Three Steps to Becoming a Digital Innovator

Now that we’ve covered how important digital innovation is, along with why having the right skill set is critical for people looking to innovate in the digital space, a final question remains: How do you prepare yourself to become one of them? These three steps are a great starting point:

1. Be international.

Digital innovation has no physical borders. And with companies like Turner increasingly prioritizing international digital innovation, it makes sense for those looking for an inside edge to cultivate a global perspective — preferably through first-hand experience.

In fact, according to a recent Erasmus Impact Study which looks into the effects of international study on the skills and employability of students, 65 percent of employers consider international experience important in job applicants, while a full 92 percent are looking for transversal skills developed through international experiences, including “openness to and curiosity about new challenges, problem-solving and decision-making skills, confidence, tolerance toward other personal values and behaviors.”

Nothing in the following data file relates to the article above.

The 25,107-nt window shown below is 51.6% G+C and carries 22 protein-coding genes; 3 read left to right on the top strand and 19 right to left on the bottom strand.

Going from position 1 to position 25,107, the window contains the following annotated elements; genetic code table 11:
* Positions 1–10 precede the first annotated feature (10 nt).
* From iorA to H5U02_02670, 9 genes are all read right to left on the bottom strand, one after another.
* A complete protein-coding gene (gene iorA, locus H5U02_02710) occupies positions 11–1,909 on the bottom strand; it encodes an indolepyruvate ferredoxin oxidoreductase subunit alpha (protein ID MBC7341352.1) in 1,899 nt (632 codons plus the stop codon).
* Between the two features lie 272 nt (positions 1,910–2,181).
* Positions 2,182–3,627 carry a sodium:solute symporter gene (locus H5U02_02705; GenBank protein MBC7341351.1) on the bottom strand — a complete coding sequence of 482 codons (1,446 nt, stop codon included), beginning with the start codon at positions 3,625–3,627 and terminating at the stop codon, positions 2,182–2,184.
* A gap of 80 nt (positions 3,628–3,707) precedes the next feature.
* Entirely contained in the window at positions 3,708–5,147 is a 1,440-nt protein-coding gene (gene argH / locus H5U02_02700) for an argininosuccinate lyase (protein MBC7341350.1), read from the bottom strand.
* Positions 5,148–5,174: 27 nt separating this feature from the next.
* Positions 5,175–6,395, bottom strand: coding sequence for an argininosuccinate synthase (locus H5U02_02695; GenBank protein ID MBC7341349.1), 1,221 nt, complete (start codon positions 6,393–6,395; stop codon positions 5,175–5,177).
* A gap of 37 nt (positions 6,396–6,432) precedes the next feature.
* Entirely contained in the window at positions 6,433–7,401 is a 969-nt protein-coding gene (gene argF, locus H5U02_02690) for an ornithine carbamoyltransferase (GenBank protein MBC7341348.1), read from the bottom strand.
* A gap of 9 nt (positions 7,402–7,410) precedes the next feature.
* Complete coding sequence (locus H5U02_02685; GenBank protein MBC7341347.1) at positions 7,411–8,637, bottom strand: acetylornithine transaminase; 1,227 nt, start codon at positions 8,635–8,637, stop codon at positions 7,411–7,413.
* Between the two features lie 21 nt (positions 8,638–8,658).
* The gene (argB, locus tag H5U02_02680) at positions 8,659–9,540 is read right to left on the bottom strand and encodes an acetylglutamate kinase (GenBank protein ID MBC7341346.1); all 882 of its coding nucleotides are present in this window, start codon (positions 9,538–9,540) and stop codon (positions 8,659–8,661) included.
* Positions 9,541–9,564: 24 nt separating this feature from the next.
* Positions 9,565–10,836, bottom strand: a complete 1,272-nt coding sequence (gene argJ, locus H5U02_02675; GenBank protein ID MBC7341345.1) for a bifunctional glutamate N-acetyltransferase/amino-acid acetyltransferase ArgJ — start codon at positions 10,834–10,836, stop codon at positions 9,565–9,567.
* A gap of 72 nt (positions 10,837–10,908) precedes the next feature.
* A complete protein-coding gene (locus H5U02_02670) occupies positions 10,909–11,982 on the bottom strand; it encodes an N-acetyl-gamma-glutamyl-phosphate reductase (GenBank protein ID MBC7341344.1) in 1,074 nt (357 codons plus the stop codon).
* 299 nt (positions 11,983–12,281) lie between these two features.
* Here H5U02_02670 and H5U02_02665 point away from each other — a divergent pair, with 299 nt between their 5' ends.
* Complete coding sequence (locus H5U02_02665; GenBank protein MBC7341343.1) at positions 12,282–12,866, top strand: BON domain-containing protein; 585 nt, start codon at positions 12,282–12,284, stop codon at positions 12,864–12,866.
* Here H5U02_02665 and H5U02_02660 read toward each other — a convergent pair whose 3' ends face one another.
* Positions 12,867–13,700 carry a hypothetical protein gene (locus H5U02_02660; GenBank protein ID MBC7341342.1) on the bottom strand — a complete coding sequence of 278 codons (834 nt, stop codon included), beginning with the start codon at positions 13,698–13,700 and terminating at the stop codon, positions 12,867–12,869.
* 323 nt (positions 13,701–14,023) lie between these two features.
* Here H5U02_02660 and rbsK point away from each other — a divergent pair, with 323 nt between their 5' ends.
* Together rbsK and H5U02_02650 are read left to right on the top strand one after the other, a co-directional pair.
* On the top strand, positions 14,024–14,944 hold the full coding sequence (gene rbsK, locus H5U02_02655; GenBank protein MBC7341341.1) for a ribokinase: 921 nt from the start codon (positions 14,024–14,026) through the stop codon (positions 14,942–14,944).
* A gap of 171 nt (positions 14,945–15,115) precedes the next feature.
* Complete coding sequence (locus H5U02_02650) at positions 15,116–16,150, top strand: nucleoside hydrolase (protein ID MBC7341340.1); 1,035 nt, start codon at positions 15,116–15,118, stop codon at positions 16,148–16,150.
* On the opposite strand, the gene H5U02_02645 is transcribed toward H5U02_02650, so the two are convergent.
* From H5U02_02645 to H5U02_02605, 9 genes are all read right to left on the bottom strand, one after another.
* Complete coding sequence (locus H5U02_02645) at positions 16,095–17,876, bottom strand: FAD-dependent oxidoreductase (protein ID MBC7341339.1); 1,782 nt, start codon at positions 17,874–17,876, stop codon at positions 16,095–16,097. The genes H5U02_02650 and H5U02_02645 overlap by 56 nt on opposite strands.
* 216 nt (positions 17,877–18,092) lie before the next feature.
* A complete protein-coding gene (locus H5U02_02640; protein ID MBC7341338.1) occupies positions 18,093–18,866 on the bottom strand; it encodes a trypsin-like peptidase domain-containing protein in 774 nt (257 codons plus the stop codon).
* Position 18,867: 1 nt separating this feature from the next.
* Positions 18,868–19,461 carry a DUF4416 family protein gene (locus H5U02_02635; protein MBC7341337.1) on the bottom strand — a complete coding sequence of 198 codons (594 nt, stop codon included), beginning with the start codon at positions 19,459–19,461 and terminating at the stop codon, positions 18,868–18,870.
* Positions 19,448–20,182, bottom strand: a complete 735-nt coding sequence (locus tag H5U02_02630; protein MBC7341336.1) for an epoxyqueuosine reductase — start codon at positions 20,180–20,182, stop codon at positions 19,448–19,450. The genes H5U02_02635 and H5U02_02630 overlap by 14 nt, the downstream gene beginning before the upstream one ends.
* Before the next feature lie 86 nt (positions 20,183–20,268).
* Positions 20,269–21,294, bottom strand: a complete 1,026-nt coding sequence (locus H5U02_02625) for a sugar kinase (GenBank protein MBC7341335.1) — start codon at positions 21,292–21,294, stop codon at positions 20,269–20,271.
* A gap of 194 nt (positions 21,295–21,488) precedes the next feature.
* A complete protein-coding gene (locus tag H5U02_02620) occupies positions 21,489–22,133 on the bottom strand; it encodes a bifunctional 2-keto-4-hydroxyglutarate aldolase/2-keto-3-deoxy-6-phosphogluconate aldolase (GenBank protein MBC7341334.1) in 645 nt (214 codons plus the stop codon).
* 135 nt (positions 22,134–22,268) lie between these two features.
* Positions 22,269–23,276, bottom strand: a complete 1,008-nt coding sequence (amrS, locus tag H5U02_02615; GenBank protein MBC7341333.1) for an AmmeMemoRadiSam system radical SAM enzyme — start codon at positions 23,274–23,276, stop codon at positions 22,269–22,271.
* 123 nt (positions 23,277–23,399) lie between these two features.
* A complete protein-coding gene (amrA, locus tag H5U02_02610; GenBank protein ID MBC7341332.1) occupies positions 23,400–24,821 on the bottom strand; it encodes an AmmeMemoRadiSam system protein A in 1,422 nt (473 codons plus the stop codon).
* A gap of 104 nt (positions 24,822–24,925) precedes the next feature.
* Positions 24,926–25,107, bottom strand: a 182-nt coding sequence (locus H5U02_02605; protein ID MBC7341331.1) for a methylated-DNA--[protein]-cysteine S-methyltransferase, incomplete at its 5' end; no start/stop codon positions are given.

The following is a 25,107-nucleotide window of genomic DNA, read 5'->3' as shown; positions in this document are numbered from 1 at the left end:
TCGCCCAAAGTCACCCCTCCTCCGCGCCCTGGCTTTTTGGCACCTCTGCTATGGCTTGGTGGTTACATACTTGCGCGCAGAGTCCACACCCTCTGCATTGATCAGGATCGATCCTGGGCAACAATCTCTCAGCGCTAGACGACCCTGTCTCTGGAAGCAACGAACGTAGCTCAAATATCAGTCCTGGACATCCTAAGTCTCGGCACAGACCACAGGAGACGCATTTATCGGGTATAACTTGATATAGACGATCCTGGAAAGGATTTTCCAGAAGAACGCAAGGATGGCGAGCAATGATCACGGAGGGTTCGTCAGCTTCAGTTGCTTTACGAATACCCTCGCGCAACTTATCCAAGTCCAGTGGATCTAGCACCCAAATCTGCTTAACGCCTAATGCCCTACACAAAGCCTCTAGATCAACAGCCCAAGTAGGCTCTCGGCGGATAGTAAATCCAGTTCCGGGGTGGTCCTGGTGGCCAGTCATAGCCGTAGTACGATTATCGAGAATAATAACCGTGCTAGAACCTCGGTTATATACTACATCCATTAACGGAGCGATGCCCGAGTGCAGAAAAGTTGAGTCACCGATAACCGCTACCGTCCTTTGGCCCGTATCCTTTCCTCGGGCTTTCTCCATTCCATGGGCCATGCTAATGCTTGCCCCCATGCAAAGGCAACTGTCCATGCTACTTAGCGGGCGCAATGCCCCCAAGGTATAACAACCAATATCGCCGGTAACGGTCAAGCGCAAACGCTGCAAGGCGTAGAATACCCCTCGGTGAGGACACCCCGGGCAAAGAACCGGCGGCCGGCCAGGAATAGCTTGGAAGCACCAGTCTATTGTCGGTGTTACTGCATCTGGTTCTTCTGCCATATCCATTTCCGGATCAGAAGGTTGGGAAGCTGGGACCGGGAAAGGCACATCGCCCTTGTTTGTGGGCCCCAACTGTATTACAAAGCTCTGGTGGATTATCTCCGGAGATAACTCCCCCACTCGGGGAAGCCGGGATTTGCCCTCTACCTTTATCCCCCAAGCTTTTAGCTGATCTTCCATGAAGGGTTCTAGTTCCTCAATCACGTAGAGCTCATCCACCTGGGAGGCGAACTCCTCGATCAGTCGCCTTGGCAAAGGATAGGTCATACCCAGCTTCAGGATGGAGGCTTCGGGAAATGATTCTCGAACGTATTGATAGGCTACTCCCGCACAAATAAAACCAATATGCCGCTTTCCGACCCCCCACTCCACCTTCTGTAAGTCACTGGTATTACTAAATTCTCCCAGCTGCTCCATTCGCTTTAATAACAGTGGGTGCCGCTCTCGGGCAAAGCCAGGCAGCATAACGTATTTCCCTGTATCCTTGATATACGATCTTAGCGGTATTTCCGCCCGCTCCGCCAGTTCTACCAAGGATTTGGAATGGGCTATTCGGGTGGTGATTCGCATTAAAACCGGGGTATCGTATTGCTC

2. Know the best course of study.

We’ve already established that international experience is a major plus. What else should you be looking for in terms of degrees and certifications? Not only will you need training in key digital technology areas, but you’ll also need to develop innovation and entrepreneurship skills.

Another plus? Real-world experience, which will allow you to practice applying your newfound skills while simultaneously building a network of professional relationships.